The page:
Nancy and Jonathan shared another tender moment while preparing to fight The Monster. We saw them set up the Byers’ house, Home Alone style, and more awkwardly sweet moments. Nancy hangs in an awkward balance, of caring for Jonathan because they have shared the same harrowing experiences, but still longing for the safe life that Steve represents. We saw the same expressions from Nancy in the police station, and they followed during the bandaging scene. These moments were short-lived though, with Steve finally popping back up. And Steve was certainly Steve when The Monster finally showed up. Although Steve was freaking out, this sequence again provided some phenomenal horror as the trio anxiously awaited the monster to fall into their traps.
Chapter Eight balanced the jumps between groups expertly, as I anxiously waited for the return to each group. This was only amplified when we went back to Joyce and Hopper as they found Castle Byers and were given another flashback to Hopper and his sick daughter in the hospital. We see such a different Hopper, but a man on the verge of cracking and becoming the man we met in Chapter One.
Back to the Byers’ house, Steve is told to leave and does so, without finding the redemption he so desperately needed. But then The Monster does indeed return, and it’s Steve’s time to shine. With Jonathan and Nancy in trouble, Steve returns to save the day, a scene reminiscent of Joaquin Phoenix in M. Night Shyamalan’s Signs, swinging away with his trusty baseball bat. The trio is able to disable The Monster with the expertly placed bear trap, and they attempt to kill it with fire. But Horror 101 states that a monster is never defeated that easily, and The Monster returns to The Upside Down.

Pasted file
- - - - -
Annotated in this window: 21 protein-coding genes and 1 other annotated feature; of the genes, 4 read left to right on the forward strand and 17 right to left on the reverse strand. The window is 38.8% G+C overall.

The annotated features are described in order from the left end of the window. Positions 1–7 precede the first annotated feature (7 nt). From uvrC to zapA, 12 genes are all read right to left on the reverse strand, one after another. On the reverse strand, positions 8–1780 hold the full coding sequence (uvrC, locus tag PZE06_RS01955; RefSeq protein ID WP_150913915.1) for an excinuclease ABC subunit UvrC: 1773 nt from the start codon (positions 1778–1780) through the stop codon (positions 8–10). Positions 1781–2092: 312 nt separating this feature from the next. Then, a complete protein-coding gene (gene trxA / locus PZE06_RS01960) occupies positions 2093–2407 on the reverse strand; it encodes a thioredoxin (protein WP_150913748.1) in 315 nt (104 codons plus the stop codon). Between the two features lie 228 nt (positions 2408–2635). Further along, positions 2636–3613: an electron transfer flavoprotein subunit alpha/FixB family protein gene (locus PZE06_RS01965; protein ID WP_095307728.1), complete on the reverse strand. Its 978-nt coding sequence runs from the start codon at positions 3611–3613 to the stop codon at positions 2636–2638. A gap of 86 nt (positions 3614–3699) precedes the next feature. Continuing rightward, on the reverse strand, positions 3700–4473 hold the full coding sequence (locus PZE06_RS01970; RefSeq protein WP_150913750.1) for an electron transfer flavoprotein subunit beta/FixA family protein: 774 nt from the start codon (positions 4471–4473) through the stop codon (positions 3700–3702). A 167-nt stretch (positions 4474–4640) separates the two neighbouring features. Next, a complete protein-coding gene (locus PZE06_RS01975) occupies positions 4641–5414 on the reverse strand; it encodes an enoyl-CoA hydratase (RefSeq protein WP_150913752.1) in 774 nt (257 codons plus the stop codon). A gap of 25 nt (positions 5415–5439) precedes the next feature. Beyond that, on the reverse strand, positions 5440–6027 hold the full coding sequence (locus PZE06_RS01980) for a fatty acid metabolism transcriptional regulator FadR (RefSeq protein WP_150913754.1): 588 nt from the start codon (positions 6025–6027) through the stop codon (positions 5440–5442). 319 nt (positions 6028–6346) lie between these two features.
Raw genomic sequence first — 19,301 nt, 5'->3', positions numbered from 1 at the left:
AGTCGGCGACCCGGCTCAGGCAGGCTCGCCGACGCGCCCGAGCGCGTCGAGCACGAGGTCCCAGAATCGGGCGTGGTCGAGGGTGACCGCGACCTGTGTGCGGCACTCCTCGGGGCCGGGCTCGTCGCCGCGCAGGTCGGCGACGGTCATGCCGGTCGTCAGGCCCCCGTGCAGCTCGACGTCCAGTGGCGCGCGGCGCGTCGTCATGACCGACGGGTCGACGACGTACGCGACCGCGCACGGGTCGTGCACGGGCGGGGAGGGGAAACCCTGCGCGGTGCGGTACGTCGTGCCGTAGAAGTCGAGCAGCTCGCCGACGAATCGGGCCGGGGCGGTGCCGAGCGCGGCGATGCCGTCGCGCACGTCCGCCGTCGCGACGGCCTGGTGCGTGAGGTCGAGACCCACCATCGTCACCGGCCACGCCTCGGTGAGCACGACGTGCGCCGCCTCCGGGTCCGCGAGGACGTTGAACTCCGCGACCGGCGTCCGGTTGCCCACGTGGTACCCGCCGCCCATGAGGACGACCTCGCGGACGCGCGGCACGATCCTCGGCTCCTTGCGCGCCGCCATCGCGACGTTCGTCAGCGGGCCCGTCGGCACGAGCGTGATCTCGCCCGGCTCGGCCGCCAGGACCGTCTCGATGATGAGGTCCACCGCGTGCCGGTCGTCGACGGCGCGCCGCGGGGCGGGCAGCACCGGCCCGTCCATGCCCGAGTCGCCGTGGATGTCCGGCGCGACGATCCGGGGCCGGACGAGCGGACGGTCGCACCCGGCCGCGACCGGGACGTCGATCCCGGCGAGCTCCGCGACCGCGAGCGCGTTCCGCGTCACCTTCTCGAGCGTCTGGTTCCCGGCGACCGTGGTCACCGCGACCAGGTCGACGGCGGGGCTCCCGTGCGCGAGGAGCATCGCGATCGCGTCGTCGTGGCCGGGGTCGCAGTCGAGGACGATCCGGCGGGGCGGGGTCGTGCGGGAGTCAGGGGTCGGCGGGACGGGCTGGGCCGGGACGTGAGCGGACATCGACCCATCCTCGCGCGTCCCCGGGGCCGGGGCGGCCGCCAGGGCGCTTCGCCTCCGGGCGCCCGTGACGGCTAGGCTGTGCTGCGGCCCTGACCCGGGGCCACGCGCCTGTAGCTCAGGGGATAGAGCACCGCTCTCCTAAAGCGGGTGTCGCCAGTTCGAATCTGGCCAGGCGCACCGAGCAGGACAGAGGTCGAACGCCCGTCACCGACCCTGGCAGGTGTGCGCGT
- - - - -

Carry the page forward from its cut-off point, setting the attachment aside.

Mike and company at the middle school get less attention in the first half of Chapter Eight, but that makes a huge turn when we return to their group. Of course, it kicks off with Dustin in a Chunk-esque sequence discovering pudding the school kitchen, akin to Chunk discovering ice cream in the Fratelli’s freezer. This leads to Mike and Eleven discussing pudding, about Eleven being able to stay with Mike, and a naïve optimism that surely couldn’t last. Mike finally gets his kiss with Eleven, almost interrupted by the arrival of Dr. Brenner and his squad of goons. The moment is short but bittersweet. Shortly after, Eleven is forced to kill more goons, shattering that illusion of sweet innocence.